Ecstasy Experts Want Realistic Messages
Brian Vastag, 
© Journal of the American Medical Association
August 15, 2001

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Ecstasy Experts Want Realistic Messages
 
Brian Vastag
 

 
BethesdaAs the popularity of the drug ecstasy (MDMA) continues to climb11% of high school seniors have tried it, according to a National Institute on Drug Abuse (NIDA) surveybehavioral researchers are recommending control strategies that may seem antithetical to ever-expanding law enforcement efforts. Instead of focusing on eradication and punishment, these social scientists take another tack: they encourage harm reduction that acknowledges the realities of ecstasy.

At a recent NIDA conference, a half-dozen speakers advocated this immediate action approach. Providing plenty of water at rave parties to prevent dehydration (a common adverse effect), offering purity testing to help users avoid ubiquitous adulterants, and developing peer-led programs will go a long way toward reducing dangers, they said.

Ecstasy pills sold in the United States generally contain 100 mg or less of MDMA. According to the social scientists, typical users take no more than one pill at a time during a "session" and most limit their use to once or twice per week.



Social science researchers say that blunt prevention messages like this one fail to reduce ecstasy use. They advocate less extreme campaigns that users can identify with. (Photo credit: National Institute on Drug Abuse)

"Ecstasy is seen as relatively benign," said Robert Carlson, PhD, an addiction researcher at Wright State University of Medicine in Dayton, Ohio. "[Prevention] messages are not getting across, and something needs to be done."

Skepticism about government studies, perception that ecstasy is safer than other drugs (including alcohol and tobacco), and willingness to take calculated risks all factor into the ecstasy equation, said Patricia Case, ScD, director of the program in urban health at Harvard University. "A lot of [ecstasy users] make clear decisions, despite the known or unknown risks, that the benefits outweigh those risks," she said.

With considerations like these, Carlson and his colleagues are emphatic that one-size-fits-all campaigns hyping the dangers of ecstasy fail to sway users. Instead, they want messages that reflect reality: the effects of ecstasy feel good, different groups use it for various reasons in a range of settings, and evidence of addiction remains scant.

Claire Sterk, PhD, professor of behavioral sciences at Emory University's Rollins School of Public Health, Atlanta, Ga, would drive proponents of "Just Say No"–style campaigns crazy. "We'll be better off having a campaign [poster] that says, 'Ecstasy can . . . make you feel really good. It increases your sensory awareness, it makes you feel music.' It's okay to acknowledge that," she said. "And then have a big comma and say, 'But there are consequences.'"

In contrast, NIDA's prevention campaign uses scare tactics. The oft-seen image of a brain before and after ecstasy provides a prime example. Split in half, a brain scan displays a lurid orange hemisphere on the leftthe "plain brain." On the "brain after ecstasy" side, muted tones and a missing chunk of cortex offer vivid testimony of the drug's propensity for destroying serotonin neurons, according to NIDA, which has distributed thousands of postcards and handouts displaying the graphic.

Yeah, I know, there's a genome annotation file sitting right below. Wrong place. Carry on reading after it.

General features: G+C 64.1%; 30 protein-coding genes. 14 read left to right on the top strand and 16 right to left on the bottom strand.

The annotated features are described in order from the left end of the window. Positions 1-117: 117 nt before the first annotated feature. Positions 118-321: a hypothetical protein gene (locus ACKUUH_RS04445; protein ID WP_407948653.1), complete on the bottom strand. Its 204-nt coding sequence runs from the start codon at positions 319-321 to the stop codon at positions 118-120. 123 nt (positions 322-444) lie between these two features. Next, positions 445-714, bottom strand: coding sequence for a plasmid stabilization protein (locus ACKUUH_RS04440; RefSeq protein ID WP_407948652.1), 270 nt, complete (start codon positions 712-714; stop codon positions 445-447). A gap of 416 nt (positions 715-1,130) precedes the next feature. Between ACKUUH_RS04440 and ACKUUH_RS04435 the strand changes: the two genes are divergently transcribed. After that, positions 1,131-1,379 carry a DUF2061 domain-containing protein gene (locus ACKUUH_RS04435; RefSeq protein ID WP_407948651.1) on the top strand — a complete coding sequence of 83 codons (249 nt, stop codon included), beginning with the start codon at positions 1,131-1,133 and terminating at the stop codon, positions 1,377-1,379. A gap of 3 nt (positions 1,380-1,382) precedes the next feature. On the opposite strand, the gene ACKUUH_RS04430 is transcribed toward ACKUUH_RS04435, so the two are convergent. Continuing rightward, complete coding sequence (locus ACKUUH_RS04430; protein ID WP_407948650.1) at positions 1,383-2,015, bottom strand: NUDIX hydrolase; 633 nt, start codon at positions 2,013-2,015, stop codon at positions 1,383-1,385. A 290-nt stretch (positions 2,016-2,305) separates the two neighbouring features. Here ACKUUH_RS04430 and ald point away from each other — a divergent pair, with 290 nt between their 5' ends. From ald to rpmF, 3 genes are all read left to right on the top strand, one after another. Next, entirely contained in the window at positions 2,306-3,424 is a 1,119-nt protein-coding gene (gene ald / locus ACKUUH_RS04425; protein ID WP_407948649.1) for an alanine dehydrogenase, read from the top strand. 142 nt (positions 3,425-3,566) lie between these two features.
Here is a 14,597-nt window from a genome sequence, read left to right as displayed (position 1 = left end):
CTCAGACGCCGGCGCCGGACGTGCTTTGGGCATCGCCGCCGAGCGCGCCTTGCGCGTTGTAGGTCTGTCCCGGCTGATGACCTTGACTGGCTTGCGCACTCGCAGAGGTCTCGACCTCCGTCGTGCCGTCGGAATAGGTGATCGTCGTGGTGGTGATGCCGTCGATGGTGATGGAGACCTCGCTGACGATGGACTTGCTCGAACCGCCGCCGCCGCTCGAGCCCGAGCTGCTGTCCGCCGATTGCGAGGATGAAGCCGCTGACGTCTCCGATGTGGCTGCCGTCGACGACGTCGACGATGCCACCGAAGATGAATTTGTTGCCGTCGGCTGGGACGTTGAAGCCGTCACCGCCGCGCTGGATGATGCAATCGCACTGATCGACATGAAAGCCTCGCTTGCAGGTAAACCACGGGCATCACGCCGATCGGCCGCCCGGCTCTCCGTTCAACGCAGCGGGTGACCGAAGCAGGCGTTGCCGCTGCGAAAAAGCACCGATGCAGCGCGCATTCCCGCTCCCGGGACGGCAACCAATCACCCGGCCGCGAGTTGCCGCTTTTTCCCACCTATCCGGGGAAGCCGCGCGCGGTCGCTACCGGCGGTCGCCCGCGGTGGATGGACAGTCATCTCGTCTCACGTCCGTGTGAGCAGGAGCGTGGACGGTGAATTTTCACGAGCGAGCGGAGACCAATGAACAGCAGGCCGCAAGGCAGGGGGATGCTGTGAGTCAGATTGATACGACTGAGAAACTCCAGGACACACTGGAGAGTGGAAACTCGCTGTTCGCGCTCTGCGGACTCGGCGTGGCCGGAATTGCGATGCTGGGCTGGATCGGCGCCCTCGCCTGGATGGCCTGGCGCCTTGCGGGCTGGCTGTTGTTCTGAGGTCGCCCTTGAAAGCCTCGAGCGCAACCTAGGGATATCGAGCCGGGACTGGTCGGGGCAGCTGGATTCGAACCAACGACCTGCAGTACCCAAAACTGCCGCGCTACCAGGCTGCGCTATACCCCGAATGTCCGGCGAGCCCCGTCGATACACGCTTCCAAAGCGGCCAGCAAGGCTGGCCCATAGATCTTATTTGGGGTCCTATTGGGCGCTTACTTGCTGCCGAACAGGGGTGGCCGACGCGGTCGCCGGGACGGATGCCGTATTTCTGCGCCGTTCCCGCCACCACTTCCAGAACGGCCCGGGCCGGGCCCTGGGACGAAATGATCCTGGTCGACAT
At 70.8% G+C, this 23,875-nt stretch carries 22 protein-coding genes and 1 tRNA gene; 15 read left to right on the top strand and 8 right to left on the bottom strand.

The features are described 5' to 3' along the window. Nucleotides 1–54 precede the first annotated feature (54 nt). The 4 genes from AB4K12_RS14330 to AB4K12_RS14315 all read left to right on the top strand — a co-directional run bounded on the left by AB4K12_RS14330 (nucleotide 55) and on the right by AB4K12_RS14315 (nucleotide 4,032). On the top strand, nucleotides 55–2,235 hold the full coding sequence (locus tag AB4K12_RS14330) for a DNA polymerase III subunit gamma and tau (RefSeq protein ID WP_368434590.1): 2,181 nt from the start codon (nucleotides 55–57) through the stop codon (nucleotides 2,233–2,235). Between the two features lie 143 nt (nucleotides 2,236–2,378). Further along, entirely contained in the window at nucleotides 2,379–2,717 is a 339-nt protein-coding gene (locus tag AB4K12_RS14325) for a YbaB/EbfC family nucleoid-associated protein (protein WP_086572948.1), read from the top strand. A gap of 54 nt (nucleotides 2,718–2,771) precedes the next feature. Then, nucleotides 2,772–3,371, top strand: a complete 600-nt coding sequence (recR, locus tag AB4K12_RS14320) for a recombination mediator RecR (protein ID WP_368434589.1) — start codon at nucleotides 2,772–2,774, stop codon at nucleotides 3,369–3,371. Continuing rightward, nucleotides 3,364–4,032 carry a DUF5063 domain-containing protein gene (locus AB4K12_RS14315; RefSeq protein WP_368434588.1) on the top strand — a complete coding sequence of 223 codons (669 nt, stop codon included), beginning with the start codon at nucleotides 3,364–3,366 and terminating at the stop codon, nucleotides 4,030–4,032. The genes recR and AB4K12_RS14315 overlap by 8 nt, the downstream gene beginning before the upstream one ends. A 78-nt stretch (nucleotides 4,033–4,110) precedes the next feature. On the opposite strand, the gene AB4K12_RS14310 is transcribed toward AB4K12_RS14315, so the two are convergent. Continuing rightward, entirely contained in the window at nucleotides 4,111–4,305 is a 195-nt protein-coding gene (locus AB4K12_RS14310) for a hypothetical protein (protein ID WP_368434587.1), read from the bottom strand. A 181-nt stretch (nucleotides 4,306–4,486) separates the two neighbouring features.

What the materials don't say is that the "after" scan comes from someone who abused multiple drugs and took several hundred doses of ecstasy, a huge amount the average user will never approach (Lancet. 1998;352:1433-1437). "We need to stop exaggerating the negative consequences and stop using extreme cases," said Sterk. "I'm not saying there aren't consequences, I'm saying we don't know what they are."

Sterk and colleagues say that effective campaigns will take shape only after researchers come to grips with why people take ecstasy. This application of ethnography teaches that understanding springs from getting to know users. It's a social, not clinical, approach.

Case and her team spent hundreds of hours in New York City bars and clubs, gauging drug habits in the gay community. Carlson explored the lives of young adults who took ecstasy in Ohio. And Jean Schensul, PhD, executive director of the Institute for Community Research in Hartford, Conn, tracked networks of ecstasy-involved urban teenagers.

Their conclusion: each group is driven by unique motivations. Whereas older New York City gay men may use ecstasy "as part of a posttraumatic stress response" to having "lived through the 'death years' of AIDS," midwestern youth may simply be rebelling, and Hartford's poor teens may be yearning for an escape. Targeting all of them with the same message doesn't make sense. "We know people will continue to use," said Sterk. "What we can do right away is come up with appropriate, targeted messages to reduce the risk."


Richard Glen Boire's Letter to the Editor


Dear JAMA,

 

Bravo to those Ecstasy researchers who are bravely challenging the effectiveness of NIDA’s anti-Ecstasy scare campaign. As pointed out by the researchers quoted in the article, Ecstasy is a complex drug, and the reasons various people use it are equally complex.

 

Portraying Ecstasy as nothing but a brain deadener, is not only inaccurate, it is ineffective and dangerous social policy. With millions of young adults saying “yes” to Ecstasy it’s NIDA’s duty to provide them with complete and accurate information about the drug. The fact that NIDA still doesn’t do so, is an artifact of the national “War” policy with respect to some drugs. In the midst of war, all government pronouncements become propaganda.

 

--Richard Glen Boire, J.D.

Center for Cognitive Liberty & Ethics